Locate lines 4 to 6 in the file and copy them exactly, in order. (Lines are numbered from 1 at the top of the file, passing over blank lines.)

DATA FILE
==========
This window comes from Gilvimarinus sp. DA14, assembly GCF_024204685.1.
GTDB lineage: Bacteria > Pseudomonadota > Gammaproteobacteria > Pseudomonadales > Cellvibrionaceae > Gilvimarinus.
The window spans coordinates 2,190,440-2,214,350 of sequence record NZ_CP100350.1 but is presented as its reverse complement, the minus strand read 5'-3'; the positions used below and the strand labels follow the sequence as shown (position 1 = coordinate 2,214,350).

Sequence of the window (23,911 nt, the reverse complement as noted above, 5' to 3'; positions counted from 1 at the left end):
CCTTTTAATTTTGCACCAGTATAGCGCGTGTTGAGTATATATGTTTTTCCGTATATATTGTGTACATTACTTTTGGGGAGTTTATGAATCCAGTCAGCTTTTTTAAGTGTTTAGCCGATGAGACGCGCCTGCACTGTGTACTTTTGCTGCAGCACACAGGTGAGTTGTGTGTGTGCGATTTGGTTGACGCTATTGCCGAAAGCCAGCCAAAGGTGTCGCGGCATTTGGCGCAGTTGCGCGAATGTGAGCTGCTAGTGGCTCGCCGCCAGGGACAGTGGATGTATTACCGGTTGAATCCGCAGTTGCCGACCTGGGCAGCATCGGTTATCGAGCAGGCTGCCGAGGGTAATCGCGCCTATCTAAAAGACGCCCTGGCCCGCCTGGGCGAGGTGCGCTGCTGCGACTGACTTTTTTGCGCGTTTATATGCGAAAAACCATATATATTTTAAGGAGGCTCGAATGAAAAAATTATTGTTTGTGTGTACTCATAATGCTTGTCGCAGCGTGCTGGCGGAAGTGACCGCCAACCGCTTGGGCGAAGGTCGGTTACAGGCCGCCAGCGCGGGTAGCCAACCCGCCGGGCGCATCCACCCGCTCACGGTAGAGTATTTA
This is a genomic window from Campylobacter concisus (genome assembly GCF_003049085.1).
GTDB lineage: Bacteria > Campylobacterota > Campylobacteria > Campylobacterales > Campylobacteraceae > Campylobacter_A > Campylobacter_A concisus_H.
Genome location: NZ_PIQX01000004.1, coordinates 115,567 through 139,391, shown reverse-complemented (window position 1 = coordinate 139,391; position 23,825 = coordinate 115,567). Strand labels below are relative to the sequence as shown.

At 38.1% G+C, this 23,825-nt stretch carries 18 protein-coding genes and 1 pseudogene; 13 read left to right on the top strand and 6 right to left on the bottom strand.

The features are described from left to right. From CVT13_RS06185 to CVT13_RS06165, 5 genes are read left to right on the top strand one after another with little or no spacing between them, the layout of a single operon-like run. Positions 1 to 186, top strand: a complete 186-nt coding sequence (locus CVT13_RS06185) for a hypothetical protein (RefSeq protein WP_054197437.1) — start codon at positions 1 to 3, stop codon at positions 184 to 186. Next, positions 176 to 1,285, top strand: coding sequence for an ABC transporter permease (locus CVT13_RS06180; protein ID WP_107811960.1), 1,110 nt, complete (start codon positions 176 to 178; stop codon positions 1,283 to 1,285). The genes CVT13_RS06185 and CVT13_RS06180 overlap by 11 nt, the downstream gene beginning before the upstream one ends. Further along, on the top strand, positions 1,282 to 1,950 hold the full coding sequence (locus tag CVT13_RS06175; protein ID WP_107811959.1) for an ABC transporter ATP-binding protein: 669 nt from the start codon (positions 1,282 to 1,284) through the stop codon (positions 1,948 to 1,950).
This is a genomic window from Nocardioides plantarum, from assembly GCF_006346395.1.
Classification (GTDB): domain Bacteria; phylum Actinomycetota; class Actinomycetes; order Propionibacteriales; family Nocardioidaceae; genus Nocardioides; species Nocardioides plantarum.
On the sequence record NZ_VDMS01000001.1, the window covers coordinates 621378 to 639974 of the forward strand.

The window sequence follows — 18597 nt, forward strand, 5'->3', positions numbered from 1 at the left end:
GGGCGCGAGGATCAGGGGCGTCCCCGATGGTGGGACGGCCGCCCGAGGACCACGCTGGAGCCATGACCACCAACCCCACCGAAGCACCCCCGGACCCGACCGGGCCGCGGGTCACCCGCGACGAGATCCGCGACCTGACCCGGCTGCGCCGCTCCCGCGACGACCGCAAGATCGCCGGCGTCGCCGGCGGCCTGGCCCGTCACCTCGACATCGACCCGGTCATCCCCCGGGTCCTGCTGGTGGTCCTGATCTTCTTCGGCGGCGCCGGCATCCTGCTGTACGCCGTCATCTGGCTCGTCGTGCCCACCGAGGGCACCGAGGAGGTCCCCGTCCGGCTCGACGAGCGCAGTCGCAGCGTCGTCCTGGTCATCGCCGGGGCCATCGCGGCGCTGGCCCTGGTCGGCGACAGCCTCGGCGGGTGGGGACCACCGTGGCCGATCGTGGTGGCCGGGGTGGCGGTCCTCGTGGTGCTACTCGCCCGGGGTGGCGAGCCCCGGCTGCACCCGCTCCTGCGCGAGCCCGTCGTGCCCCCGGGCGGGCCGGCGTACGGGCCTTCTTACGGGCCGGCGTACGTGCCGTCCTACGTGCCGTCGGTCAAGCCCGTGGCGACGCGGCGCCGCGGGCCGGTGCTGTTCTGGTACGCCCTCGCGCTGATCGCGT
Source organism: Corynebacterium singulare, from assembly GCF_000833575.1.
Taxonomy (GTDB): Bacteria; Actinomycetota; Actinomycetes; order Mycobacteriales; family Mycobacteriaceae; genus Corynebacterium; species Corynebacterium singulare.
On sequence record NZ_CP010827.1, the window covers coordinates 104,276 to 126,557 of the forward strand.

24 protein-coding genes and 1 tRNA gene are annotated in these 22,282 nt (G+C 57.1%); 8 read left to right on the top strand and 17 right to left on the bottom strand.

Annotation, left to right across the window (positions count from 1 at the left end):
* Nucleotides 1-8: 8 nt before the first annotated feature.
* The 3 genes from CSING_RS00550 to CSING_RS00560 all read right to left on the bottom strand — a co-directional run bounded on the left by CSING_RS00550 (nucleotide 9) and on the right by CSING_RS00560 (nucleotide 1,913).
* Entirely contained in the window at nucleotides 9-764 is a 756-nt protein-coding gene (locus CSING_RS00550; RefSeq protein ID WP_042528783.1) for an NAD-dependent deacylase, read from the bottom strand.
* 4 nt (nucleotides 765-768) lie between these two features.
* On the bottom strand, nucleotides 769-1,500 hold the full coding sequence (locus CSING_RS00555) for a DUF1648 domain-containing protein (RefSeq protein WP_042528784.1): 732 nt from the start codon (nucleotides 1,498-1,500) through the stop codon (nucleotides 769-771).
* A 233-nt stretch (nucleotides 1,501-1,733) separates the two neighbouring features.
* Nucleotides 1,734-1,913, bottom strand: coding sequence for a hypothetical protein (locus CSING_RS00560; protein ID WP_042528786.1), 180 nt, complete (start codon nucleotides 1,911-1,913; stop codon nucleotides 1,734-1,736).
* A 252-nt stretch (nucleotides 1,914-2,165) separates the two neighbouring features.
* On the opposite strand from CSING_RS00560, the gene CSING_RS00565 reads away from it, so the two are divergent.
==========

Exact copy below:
Sequence of the window (23,911 nt, the reverse complement as noted above, 5' to 3'; positions counted from 1 at the left end):
CCTTTTAATTTTGCACCAGTATAGCGCGTGTTGAGTATATATGTTTTTCCGTATATATTGTGTACATTACTTTTGGGGAGTTTATGAATCCAGTCAGCTTTTTTAAGTGTTTAGCCGATGAGACGCGCCTGCACTGTGTACTTTTGCTGCAGCACACAGGTGAGTTGTGTGTGTGCGATTTGGTTGACGCTATTGCCGAAAGCCAGCCAAAGGTGTCGCGGCATTTGGCGCAGTTGCGCGAATGTGAGCTGCTAGTGGCTCGCCGCCAGGGACAGTGGATGTATTACCGGTTGAATCCGCAGTTGCCGACCTGGGCAGCATCGGTTATCGAGCAGGCTGCCGAGGGTAATCGCGCCTATCTAAAAGACGCCCTGGCCCGCCTGGGCGAGGTGCGCTGCTGCGACTGACTTTTTTGCGCGTTTATATGCGAAAAACCATATATATTTTAAGGAGGCTCGAATGAAAAAATTATTGTTTGTGTGTACTCATAATGCTTGTCGCAGCGTGCTGGCGGAAGTGACCGCCAACCGCTTGGGCGAAGGTCGGTTACAGGCCGCCAGCGCGGGTAGCCAACCCGCCGGGCGCATCCACCCGCTCACGGTAGAGTATTTA
This is a genomic window from Campylobacter concisus (genome assembly GCF_003049085.1).